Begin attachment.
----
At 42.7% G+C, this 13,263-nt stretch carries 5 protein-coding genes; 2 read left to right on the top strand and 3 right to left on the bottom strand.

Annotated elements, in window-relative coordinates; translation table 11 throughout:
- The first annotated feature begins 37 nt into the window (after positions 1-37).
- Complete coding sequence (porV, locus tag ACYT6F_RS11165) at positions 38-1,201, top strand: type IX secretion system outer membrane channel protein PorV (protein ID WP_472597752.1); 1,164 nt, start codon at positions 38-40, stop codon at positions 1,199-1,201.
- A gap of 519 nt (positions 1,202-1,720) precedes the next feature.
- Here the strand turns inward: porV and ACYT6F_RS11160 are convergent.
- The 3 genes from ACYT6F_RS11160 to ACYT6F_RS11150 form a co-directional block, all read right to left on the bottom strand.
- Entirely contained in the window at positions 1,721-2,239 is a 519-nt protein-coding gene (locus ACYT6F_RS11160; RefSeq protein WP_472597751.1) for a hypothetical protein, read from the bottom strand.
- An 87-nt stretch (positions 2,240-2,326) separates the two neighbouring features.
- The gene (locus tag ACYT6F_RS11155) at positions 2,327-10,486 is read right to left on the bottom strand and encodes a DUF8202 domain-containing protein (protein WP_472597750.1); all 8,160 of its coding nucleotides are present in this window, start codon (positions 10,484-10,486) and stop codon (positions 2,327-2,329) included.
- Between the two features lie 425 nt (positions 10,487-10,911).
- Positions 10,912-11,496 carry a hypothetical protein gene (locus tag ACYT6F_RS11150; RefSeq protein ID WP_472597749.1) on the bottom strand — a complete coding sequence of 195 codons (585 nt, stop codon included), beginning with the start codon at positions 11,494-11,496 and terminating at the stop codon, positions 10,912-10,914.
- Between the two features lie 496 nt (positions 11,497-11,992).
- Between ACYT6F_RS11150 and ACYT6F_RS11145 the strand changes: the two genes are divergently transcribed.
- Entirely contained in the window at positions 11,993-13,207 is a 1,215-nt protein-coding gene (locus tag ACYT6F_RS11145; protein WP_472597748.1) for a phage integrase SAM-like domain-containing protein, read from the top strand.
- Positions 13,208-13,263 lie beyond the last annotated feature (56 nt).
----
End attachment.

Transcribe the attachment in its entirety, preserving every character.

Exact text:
At 42.7% G+C, this 13,263-nt stretch carries 5 protein-coding genes; 2 read left to right on the top strand and 3 right to left on the bottom strand.

Annotated elements, in window-relative coordinates; translation table 11 throughout:
- The first annotated feature begins 37 nt into the window (after positions 1-37).
- Complete coding sequence (porV, locus tag ACYT6F_RS11165) at positions 38-1,201, top strand: type IX secretion system outer membrane channel protein PorV (protein ID WP_472597752.1); 1,164 nt, start codon at positions 38-40, stop codon at positions 1,199-1,201.
- A gap of 519 nt (positions 1,202-1,720) precedes the next feature.
- Here the strand turns inward: porV and ACYT6F_RS11160 are convergent.
- The 3 genes from ACYT6F_RS11160 to ACYT6F_RS11150 form a co-directional block, all read right to left on the bottom strand.
- Entirely contained in the window at positions 1,721-2,239 is a 519-nt protein-coding gene (locus ACYT6F_RS11160; RefSeq protein WP_472597751.1) for a hypothetical protein, read from the bottom strand.
- An 87-nt stretch (positions 2,240-2,326) separates the two neighbouring features.
- The gene (locus tag ACYT6F_RS11155) at positions 2,327-10,486 is read right to left on the bottom strand and encodes a DUF8202 domain-containing protein (protein WP_472597750.1); all 8,160 of its coding nucleotides are present in this window, start codon (positions 10,484-10,486) and stop codon (positions 2,327-2,329) included.
- Between the two features lie 425 nt (positions 10,487-10,911).
- Positions 10,912-11,496 carry a hypothetical protein gene (locus tag ACYT6F_RS11150; RefSeq protein ID WP_472597749.1) on the bottom strand — a complete coding sequence of 195 codons (585 nt, stop codon included), beginning with the start codon at positions 11,494-11,496 and terminating at the stop codon, positions 10,912-10,914.
- Between the two features lie 496 nt (positions 11,497-11,992).
- Between ACYT6F_RS11150 and ACYT6F_RS11145 the strand changes: the two genes are divergently transcribed.
- Entirely contained in the window at positions 11,993-13,207 is a 1,215-nt protein-coding gene (locus tag ACYT6F_RS11145; protein WP_472597748.1) for a phage integrase SAM-like domain-containing protein, read from the top strand.
- Positions 13,208-13,263 lie beyond the last annotated feature (56 nt).